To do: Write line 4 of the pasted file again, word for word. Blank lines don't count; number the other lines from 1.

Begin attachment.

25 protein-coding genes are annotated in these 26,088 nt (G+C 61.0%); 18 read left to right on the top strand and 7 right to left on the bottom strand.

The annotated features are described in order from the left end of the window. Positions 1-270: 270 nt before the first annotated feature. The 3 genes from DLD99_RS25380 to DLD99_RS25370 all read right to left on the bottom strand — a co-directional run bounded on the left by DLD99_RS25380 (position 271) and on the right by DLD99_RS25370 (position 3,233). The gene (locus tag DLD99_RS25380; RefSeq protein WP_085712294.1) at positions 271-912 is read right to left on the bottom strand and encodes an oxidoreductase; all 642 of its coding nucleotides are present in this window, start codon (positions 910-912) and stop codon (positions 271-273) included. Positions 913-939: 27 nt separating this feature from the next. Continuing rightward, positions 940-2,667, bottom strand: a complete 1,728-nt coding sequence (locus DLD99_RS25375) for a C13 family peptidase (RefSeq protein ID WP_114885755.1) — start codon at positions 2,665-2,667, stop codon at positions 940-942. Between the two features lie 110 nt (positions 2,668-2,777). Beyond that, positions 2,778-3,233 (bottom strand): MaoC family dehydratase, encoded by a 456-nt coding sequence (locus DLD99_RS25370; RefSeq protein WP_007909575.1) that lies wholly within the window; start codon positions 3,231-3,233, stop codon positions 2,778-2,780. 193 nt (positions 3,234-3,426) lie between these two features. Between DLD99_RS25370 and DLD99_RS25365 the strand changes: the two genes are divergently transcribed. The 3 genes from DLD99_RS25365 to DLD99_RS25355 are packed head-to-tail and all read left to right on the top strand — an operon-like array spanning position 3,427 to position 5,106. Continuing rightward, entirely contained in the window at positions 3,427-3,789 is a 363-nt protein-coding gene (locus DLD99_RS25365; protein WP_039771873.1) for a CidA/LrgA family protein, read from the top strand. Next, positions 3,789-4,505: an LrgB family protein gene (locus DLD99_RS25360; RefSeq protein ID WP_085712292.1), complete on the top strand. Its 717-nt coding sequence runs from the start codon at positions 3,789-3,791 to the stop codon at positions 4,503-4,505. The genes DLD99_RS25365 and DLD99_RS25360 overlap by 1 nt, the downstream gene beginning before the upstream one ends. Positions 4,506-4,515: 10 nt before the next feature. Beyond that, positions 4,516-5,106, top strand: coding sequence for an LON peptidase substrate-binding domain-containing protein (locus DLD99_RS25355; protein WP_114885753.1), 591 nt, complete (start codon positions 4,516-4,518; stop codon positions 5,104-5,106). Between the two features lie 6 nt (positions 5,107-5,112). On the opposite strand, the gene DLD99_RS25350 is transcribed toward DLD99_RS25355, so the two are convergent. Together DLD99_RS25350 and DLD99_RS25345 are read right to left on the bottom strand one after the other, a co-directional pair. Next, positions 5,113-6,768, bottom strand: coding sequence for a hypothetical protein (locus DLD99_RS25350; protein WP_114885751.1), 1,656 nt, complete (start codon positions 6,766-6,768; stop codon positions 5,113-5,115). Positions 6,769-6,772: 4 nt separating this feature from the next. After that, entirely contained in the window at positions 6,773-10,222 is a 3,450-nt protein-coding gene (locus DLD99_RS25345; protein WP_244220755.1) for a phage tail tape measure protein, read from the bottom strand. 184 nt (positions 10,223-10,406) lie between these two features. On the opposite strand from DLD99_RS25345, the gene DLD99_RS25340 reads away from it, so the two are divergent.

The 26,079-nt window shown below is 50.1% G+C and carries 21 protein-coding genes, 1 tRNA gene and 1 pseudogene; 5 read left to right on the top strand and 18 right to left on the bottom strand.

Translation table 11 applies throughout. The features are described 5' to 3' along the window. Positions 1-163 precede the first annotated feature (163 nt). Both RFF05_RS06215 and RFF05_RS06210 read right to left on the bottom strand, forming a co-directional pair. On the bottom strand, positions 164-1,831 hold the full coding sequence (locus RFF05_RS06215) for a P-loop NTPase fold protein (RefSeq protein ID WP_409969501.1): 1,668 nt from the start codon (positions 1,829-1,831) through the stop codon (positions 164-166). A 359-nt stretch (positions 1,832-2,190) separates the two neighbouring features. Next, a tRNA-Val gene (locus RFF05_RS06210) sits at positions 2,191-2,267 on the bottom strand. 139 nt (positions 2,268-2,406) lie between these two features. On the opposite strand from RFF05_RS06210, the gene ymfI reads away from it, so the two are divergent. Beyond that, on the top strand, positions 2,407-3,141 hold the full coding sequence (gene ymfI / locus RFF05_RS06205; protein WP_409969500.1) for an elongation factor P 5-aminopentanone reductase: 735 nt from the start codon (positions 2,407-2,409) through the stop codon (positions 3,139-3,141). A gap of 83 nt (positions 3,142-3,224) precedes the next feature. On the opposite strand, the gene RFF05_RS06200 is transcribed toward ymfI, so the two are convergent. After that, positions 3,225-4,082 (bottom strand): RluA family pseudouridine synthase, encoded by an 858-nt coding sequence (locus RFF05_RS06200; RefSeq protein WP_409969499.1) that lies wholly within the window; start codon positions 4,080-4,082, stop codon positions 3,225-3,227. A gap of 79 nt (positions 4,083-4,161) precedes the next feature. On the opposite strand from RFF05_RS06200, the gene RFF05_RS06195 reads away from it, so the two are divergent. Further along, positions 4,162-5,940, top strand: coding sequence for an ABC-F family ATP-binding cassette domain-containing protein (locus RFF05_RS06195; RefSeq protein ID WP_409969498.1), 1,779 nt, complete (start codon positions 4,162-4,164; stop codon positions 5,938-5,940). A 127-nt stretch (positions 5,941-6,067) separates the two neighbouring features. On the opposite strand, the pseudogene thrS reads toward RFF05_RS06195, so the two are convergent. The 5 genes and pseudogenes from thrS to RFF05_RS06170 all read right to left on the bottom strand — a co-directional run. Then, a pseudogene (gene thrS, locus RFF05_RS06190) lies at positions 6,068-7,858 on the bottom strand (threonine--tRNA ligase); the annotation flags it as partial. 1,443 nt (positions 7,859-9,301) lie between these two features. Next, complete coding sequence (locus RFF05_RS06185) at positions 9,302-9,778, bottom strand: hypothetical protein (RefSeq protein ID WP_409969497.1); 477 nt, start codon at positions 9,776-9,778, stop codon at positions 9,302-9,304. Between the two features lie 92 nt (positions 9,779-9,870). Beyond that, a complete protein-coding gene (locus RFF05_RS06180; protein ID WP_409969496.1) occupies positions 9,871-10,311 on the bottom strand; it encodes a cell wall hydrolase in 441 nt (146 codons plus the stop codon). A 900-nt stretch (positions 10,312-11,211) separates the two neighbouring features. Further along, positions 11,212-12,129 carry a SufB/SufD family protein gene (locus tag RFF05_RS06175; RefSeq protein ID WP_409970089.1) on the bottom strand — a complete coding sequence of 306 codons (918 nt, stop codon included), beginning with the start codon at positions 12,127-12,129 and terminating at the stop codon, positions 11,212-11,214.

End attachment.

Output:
Translation table 11 applies throughout. The features are described 5' to 3' along the window. Positions 1-163 precede the first annotated feature (163 nt). Both RFF05_RS06215 and RFF05_RS06210 read right to left on the bottom strand, forming a co-directional pair. On the bottom strand, positions 164-1,831 hold the full coding sequence (locus RFF05_RS06215) for a P-loop NTPase fold protein (RefSeq protein ID WP_409969501.1): 1,668 nt from the start codon (positions 1,829-1,831) through the stop codon (positions 164-166). A 359-nt stretch (positions 1,832-2,190) separates the two neighbouring features. Next, a tRNA-Val gene (locus RFF05_RS06210) sits at positions 2,191-2,267 on the bottom strand. 139 nt (positions 2,268-2,406) lie between these two features. On the opposite strand from RFF05_RS06210, the gene ymfI reads away from it, so the two are divergent. Beyond that, on the top strand, positions 2,407-3,141 hold the full coding sequence (gene ymfI / locus RFF05_RS06205; protein WP_409969500.1) for an elongation factor P 5-aminopentanone reductase: 735 nt from the start codon (positions 2,407-2,409) through the stop codon (positions 3,139-3,141). A gap of 83 nt (positions 3,142-3,224) precedes the next feature. On the opposite strand, the gene RFF05_RS06200 is transcribed toward ymfI, so the two are convergent. After that, positions 3,225-4,082 (bottom strand): RluA family pseudouridine synthase, encoded by an 858-nt coding sequence (locus RFF05_RS06200; RefSeq protein WP_409969499.1) that lies wholly within the window; start codon positions 4,080-4,082, stop codon positions 3,225-3,227. A gap of 79 nt (positions 4,083-4,161) precedes the next feature. On the opposite strand from RFF05_RS06200, the gene RFF05_RS06195 reads away from it, so the two are divergent. Further along, positions 4,162-5,940, top strand: coding sequence for an ABC-F family ATP-binding cassette domain-containing protein (locus RFF05_RS06195; RefSeq protein ID WP_409969498.1), 1,779 nt, complete (start codon positions 4,162-4,164; stop codon positions 5,938-5,940). A 127-nt stretch (positions 5,941-6,067) separates the two neighbouring features. On the opposite strand, the pseudogene thrS reads toward RFF05_RS06195, so the two are convergent. The 5 genes and pseudogenes from thrS to RFF05_RS06170 all read right to left on the bottom strand — a co-directional run. Then, a pseudogene (gene thrS, locus RFF05_RS06190) lies at positions 6,068-7,858 on the bottom strand (threonine--tRNA ligase); the annotation flags it as partial. 1,443 nt (positions 7,859-9,301) lie between these two features. Next, complete coding sequence (locus RFF05_RS06185) at positions 9,302-9,778, bottom strand: hypothetical protein (RefSeq protein ID WP_409969497.1); 477 nt, start codon at positions 9,776-9,778, stop codon at positions 9,302-9,304. Between the two features lie 92 nt (positions 9,779-9,870). Beyond that, a complete protein-coding gene (locus RFF05_RS06180; protein ID WP_409969496.1) occupies positions 9,871-10,311 on the bottom strand; it encodes a cell wall hydrolase in 441 nt (146 codons plus the stop codon). A 900-nt stretch (positions 10,312-11,211) separates the two neighbouring features. Further along, positions 11,212-12,129 carry a SufB/SufD family protein gene (locus tag RFF05_RS06175; RefSeq protein ID WP_409970089.1) on the bottom strand — a complete coding sequence of 306 codons (918 nt, stop codon included), beginning with the start codon at positions 12,127-12,129 and terminating at the stop codon, positions 11,212-11,214.